IDEAS home Printed from https://ideas.repec.org/
MyIDEAS: Login to save this paper or follow this series

Excess Volatility of Consumption in Developed and Emerging Markets: The Role of Durable Goods

  • Manuel Toledo

    (Universidad Carlos III (Department of Economics))

  • Luis B. Marques

    (Johns Hopkins University (SAIS))

  • Fernando A. Alvarez

    (Central Bank of Venezuela)

We examine how much of the excess volatility of consumption puzzle in small open economies (Aguiar and Gopinath, JPE 2007) can be explained away by adding consumption of durable goods. Once we account for that, consumption is not as volatile as income for both developed and emerging market economies. However, the fact remains that consumption is still more volatile (relative to income) in emerging markets than in developed ones. We extend Aguiar and Gopinath's model of a small open economy with shocks to trend and cycle to include consumption of durable goods. Based on our simulations of a small open economy model with consumption of durable goods, we question the role for shocks to trend that have been previously documented in the literature.

If you experience problems downloading a file, check if you have the proper application to view it first. In case of further problems read the IDEAS help page. Note that these files are not on the IDEAS site. Please be patient as the files may be large.

File URL: https://www.economicdynamics.org/meetpapers/2009/paper_142.pdf
Download Restriction: no

Paper provided by Society for Economic Dynamics in its series 2009 Meeting Papers with number 142.

as
in new window

Length:
Date of creation: 2009
Date of revision:
Handle: RePEc:red:sed009:142
Contact details of provider: Postal: Society for Economic Dynamics Christian Zimmermann Economic Research Federal Reserve Bank of St. Louis PO Box 442 St. Louis MO 63166-0442 USA
Fax: 1-314-444-8731
Web page: http://www.EconomicDynamics.org/society.htm
Email:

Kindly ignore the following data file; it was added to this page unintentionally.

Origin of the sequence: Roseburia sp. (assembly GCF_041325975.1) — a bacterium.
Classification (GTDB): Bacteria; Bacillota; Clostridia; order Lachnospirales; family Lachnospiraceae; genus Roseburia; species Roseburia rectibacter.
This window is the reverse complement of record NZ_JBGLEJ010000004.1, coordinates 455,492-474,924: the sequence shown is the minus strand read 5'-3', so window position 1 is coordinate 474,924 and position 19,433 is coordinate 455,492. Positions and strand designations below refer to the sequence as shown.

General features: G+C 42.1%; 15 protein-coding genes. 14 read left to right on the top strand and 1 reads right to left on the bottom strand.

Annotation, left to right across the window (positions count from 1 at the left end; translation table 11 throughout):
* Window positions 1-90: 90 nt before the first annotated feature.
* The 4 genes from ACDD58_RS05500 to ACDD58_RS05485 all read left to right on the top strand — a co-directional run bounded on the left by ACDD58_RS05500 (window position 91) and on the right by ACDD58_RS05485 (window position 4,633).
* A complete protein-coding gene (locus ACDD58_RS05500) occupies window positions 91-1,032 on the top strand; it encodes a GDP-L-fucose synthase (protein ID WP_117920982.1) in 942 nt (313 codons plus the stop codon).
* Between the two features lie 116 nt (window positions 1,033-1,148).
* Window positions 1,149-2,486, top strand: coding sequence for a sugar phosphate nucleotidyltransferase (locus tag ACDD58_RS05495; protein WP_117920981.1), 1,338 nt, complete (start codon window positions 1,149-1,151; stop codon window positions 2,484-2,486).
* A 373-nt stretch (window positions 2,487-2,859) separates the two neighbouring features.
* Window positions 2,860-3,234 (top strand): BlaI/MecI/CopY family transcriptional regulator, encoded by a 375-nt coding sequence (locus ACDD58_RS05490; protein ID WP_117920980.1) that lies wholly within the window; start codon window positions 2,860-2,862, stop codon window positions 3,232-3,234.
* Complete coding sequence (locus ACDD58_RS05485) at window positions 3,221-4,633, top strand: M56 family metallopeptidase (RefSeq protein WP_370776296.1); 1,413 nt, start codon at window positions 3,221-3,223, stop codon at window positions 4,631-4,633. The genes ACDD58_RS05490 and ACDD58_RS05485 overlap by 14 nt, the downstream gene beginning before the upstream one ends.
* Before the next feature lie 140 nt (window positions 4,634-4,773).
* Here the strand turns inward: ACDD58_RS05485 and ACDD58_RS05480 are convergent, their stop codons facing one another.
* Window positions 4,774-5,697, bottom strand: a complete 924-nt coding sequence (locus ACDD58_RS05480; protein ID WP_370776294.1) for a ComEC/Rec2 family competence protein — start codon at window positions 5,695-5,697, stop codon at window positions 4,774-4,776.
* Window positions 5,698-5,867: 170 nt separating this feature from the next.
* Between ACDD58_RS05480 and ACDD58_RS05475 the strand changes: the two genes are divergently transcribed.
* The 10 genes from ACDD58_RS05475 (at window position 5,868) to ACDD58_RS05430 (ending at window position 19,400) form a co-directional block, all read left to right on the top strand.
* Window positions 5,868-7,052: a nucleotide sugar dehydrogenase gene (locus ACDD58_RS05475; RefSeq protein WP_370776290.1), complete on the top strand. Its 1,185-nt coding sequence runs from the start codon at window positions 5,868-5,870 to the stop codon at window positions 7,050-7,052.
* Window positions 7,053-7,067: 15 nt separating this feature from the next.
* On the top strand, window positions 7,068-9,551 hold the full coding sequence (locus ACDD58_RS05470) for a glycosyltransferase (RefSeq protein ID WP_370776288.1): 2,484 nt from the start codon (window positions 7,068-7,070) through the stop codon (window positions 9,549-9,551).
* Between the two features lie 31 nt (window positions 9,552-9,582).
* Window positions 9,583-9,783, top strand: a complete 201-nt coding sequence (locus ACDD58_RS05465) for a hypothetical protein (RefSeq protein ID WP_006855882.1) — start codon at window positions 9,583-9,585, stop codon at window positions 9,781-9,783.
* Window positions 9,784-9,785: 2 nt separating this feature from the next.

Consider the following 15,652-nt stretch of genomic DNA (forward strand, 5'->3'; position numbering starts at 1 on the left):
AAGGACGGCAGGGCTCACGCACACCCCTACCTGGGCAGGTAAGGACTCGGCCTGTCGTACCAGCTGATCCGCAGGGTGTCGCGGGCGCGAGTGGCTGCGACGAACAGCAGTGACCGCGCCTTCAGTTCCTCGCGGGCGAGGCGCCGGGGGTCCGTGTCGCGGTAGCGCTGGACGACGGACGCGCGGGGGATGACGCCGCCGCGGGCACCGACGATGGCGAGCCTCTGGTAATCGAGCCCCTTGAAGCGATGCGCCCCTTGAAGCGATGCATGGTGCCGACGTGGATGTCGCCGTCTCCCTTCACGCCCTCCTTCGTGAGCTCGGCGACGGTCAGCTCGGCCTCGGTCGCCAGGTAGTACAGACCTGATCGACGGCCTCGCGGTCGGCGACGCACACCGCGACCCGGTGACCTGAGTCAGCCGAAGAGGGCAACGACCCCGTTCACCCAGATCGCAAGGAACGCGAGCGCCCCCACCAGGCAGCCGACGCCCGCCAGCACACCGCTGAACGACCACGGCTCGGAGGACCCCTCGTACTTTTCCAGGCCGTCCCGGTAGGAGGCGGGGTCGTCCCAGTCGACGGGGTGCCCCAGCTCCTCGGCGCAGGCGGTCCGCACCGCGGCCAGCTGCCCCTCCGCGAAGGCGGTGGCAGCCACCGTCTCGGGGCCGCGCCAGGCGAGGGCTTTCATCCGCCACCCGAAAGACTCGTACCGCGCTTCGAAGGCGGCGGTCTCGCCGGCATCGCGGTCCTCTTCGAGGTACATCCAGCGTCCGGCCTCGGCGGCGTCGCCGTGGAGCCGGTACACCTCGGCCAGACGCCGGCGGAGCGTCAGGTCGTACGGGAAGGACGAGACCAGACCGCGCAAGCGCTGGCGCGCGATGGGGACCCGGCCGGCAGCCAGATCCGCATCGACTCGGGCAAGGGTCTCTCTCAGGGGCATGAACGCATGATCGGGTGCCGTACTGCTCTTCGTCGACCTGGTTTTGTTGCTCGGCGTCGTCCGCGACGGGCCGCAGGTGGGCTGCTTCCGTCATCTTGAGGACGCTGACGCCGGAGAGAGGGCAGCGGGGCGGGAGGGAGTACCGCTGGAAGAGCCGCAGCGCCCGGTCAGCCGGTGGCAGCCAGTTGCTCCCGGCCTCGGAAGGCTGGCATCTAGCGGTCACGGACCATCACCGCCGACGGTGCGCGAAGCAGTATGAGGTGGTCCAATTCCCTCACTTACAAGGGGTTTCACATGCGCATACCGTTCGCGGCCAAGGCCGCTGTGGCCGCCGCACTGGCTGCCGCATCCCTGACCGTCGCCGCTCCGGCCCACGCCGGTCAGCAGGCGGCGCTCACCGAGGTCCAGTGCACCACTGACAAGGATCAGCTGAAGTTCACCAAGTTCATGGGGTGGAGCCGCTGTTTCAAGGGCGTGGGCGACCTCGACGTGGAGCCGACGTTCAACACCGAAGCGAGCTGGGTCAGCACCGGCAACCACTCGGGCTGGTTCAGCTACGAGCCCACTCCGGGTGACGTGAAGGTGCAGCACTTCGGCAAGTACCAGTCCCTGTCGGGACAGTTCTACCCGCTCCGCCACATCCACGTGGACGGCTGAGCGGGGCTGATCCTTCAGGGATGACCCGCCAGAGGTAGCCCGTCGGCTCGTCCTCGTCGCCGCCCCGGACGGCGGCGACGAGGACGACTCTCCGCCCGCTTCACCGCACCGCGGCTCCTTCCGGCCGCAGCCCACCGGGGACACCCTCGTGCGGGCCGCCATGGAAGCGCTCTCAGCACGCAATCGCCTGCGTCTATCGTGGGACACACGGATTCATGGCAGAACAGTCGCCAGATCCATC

More information through EDIRC

References listed on IDEAS
Please report citation or reference errors to , or , if you are the registered author of the cited work, log in to your RePEc Author Service profile, click on "citations" and make appropriate adjustments.:

as in new window
  1. Mark Aguiar & Gita Gopinath, 2004. "Emerging market business cycles: the cycle is the trend," Working Papers 04-4, Federal Reserve Bank of Boston.
  2. Bernanke, Ben, 1985. "Adjustment costs, durables, and aggregate consumption," Journal of Monetary Economics, Elsevier, vol. 15(1), pages 41-68, January.
  3. Ogaki, M & Reinhart, C-M, 1995. "Measuring Intertemporal Substitution : The Role of Durable Goods," RCER Working Papers 404, University of Rochester - Center for Economic Research (RCER).
  4. Baxter, Marianne, 1996. "Are Consumer Durables Important for Business Cycles?," The Review of Economics and Statistics, MIT Press, vol. 78(1), pages 147-55, February.
  5. Carlos de Resende, 2006. "Endogenous Borrowing Constraints and Consumption Volatility in a Small Open Economy," Working Papers 06-37, Bank of Canada.
  6. Eaton, Jonathan & Gersovitz, Mark, 1981. "Debt with Potential Repudiation: Theoretical and Empirical Analysis," Review of Economic Studies, Wiley Blackwell, vol. 48(2), pages 289-309, April.
  7. Aguiar, Mark & Gopinath, Gita, 2007. "Emerging Market Business Cycles: The Cycle is the Trend," Scholarly Articles 11988098, Harvard University Department of Economics.
Full references (including those not matched with items on IDEAS)

This item is not listed on Wikipedia, on a reading list or among the top items on IDEAS.

When requesting a correction, please mention this item's handle: RePEc:red:sed009:142. See general information about how to correct material in RePEc.

For technical questions regarding this item, or to correct its authors, title, abstract, bibliographic or download information, contact: (Christian Zimmermann)

If you have authored this item and are not yet registered with RePEc, we encourage you to do it here. This allows to link your profile to this item. It also allows you to accept potential citations to this item that we are uncertain about.

If references are entirely missing, you can add them using this form.

If the full references list an item that is present in RePEc, but the system did not link to it, you can help with this form.

If you know of missing items citing this one, you can help us creating those links by adding the relevant references in the same way as above, for each refering item. If you are a registered author of this item, you may also want to check the "citations" tab in your profile, as there may be some citations waiting for confirmation.

Please note that corrections may take a couple of weeks to filter through the various RePEc services.

This information is provided to you by IDEAS at the Research Division of the Federal Reserve Bank of St. Louis using RePEc data.